|Birth name||William Moses Roberts Jr.|
August 16, 1936 |
Greenville, South Carolina
|Associated acts||The Jimi Hendrix Experience|
William Moses "Billy" Roberts Jr. (born August 16, 1936, Greenville, South Carolina) is an American songwriter and musician credited with composing the 1960s rock music standard "Hey Joe" (of which the best-known version is the hit by the Jimi Hendrix Experience).
Roberts attended The Military College of South Carolina but left school for the life of an itinerant musician. He learned to play the 12-string guitar and blues harmonica, on which he claimed to have been tutored by Sonny Terry. In the early 1960s he went to New York's Greenwich Village where he busked on the street and played in coffeehouses. It was there that he composed the song "Hey, Joe," which he copyrighted in 1962. Early the same year, after a brief and turbulent marriage, Roberts traveled to Reno, Nevada to obtain a divorce. After that, he went to San Francisco where he again played in coffee houses. It would become his base of operations for the rest of his career.
In 1964-1965, Roberts was part of a San Francisco-based folk trio called The Driftwood Singers (with Steve Lalor and Lyn Shepard). Signed by David Allen, manager of the hungry i, the group did several month-long stints at the i, opening for the likes of Bill Cosby, Carmen McRae, Godfrey Cambridge, and Joan Rivers. The group also toured the West Coast, playing supper clubs and summer concert touring around Seattle and Vancouver, BC. On New Years Day 1965, they participated in a huge entertainment event at San Quentin Penitentiary with Louis Armstrong, Sarah Vaughan, Johnny Cash, a Mariachi Band and hula dancers. Dino Valenti was very likely in the audience, serving a term for a drug charge.
In 1965, Roberts was alerted by a friend to a recording of "Hey Joe" by the Southern California rock band, The Leaves. Roberts knew nothing of the recording and the friend (Hillel Resner, later his producer) offered to ask his father, an attorney in San Francisco, to look into the matter. The attorney discovered that folk singer Dino Valenti had claimed authorship of the song and signed a publishing contract with Third Story Music of Los Angeles. This led to negotiations that resulted in Roberts retrieving his author's rights, but it did not prevent numerous recordings being released that named several other songwriters, in addition to Valenti, as the author.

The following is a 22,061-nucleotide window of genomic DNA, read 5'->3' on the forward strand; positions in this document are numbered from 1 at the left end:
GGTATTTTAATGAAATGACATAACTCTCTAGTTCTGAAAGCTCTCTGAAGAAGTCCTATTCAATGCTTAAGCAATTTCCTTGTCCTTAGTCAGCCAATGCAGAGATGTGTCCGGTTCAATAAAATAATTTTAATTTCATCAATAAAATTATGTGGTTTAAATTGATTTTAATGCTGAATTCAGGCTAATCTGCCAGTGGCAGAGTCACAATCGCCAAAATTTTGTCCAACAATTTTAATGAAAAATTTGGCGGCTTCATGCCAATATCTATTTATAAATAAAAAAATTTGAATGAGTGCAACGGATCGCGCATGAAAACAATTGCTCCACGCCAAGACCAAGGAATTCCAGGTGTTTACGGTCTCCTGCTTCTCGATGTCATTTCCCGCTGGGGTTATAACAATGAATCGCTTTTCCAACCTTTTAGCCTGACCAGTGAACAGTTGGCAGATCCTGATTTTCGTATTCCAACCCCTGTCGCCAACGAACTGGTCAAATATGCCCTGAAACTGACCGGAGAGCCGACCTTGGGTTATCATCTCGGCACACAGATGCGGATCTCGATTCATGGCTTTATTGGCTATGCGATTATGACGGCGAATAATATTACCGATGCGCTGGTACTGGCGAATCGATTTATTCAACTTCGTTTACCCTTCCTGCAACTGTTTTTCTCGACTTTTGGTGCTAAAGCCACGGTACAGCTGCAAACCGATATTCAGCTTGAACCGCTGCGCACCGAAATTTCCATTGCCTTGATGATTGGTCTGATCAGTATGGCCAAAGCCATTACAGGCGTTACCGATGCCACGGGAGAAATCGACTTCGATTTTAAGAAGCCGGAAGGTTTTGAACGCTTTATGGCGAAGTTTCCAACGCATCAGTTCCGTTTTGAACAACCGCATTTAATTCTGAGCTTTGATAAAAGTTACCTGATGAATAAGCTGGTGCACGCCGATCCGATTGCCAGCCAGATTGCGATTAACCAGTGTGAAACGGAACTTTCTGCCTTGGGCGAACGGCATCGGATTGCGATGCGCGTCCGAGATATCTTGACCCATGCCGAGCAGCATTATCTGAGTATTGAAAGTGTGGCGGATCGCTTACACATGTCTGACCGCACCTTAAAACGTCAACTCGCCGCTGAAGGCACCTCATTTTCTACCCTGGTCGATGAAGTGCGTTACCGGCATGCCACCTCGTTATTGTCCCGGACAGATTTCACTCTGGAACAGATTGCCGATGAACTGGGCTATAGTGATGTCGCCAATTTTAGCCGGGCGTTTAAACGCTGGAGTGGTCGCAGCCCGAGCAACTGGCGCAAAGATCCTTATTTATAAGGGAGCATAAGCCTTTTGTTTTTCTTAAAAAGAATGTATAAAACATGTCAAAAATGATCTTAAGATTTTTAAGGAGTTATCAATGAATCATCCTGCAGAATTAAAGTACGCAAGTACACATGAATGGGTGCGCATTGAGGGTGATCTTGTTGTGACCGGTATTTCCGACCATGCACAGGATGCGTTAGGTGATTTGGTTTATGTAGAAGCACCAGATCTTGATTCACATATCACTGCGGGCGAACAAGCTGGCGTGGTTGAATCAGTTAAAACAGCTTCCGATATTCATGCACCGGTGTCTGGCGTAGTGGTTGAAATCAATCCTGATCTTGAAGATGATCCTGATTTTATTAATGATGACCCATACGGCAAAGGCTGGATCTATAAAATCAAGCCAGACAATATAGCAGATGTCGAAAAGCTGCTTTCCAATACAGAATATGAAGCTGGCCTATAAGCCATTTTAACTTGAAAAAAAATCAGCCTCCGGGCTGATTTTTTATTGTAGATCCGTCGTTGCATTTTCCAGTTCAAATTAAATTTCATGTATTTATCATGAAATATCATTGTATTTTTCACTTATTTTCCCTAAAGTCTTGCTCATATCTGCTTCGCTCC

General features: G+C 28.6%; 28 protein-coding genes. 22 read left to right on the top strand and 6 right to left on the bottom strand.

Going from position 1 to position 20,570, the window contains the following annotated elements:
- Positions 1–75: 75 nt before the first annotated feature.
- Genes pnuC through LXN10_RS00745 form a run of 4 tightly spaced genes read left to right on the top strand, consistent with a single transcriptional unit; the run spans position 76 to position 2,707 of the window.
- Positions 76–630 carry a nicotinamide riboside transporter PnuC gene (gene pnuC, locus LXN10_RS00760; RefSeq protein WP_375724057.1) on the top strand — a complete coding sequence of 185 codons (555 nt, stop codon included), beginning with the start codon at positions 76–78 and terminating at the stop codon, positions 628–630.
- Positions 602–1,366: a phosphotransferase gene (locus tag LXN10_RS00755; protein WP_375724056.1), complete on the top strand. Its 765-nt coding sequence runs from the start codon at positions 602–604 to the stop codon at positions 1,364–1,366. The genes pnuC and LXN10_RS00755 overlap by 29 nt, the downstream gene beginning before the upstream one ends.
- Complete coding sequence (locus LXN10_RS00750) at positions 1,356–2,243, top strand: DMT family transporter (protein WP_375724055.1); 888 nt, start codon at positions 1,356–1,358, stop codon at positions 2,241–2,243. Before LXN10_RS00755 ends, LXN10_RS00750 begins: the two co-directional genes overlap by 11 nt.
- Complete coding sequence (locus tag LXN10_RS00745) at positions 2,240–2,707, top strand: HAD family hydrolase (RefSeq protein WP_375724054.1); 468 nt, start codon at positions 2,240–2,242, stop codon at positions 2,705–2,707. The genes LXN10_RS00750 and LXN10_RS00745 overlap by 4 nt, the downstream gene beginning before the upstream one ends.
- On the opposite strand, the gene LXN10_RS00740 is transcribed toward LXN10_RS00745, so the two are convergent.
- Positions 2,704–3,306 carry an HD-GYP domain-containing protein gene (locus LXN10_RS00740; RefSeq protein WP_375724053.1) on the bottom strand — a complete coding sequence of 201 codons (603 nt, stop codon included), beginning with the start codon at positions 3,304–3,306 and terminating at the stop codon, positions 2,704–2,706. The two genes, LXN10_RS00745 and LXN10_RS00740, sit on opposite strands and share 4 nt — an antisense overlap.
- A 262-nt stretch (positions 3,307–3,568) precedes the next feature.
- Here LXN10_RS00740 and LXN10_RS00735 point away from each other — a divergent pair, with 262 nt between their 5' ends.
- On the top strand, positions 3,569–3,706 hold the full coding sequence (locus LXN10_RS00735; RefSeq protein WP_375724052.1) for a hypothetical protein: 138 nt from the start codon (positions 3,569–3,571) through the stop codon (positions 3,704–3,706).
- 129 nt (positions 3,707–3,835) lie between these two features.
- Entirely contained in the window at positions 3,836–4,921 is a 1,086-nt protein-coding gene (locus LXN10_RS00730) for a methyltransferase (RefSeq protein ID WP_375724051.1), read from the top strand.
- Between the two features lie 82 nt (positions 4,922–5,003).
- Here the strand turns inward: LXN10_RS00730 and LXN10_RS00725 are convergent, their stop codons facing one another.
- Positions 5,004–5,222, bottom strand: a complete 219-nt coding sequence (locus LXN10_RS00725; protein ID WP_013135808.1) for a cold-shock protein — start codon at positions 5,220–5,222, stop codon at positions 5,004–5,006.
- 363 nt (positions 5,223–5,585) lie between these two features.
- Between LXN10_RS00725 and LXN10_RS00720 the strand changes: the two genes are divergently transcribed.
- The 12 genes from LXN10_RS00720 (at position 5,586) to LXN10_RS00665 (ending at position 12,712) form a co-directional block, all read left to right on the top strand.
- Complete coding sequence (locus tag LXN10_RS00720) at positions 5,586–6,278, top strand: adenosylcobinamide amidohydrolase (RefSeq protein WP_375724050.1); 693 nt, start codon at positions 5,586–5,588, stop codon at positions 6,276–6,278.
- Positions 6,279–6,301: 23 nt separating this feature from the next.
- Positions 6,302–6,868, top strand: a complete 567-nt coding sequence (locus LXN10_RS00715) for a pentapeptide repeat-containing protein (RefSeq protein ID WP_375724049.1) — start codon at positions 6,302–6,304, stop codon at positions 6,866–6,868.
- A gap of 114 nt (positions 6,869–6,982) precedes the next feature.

In September 1968, Roberts played at the Sky River Rock Festival in Washington, and jammed with Big Mama Thornton, James Cotton, and members of the Grateful Dead. His friend Dino Valenti was also on the bill.
While residing in the Bay Area, Roberts performed in many of the local clubs and as the opening act for the Steve Miller Band at the Straight Theater in Haight-Ashbury in September, 1967. He also opened for the Santana Band at a Bill Graham Winterland concert in 1970.
In 1975, Roberts recorded the country rock album Thoughts of California with the band Grits, which he produced with Hillel Resner.
After a serious car accident in the early 1990s, Roberts was hospitalized for a time in Sonoma County, California. He later moved to Atlanta, Georgia to undergo rehabilitation. Roberts has not performed or recorded since, but he holds copyrights on nearly 100 songs.
Like hundreds of other artists, guitarist Roy Buchanan recorded a version of "Hey Joe" (on the 1974 LP That's What I Am Here For); Buchanan also recorded Roberts' "Good God Have Mercy" on the 1976 LP A Street Called Straight.
- 1975, Thoughts of California, album
- Billy Stapleton Guitar Stories: Billy Roberts
- Billy Roberts discography at Discogs
- Music in Washington: Seattle and Beyond, Blecha, Peter, Arcadia Publishing, 2007, pp48
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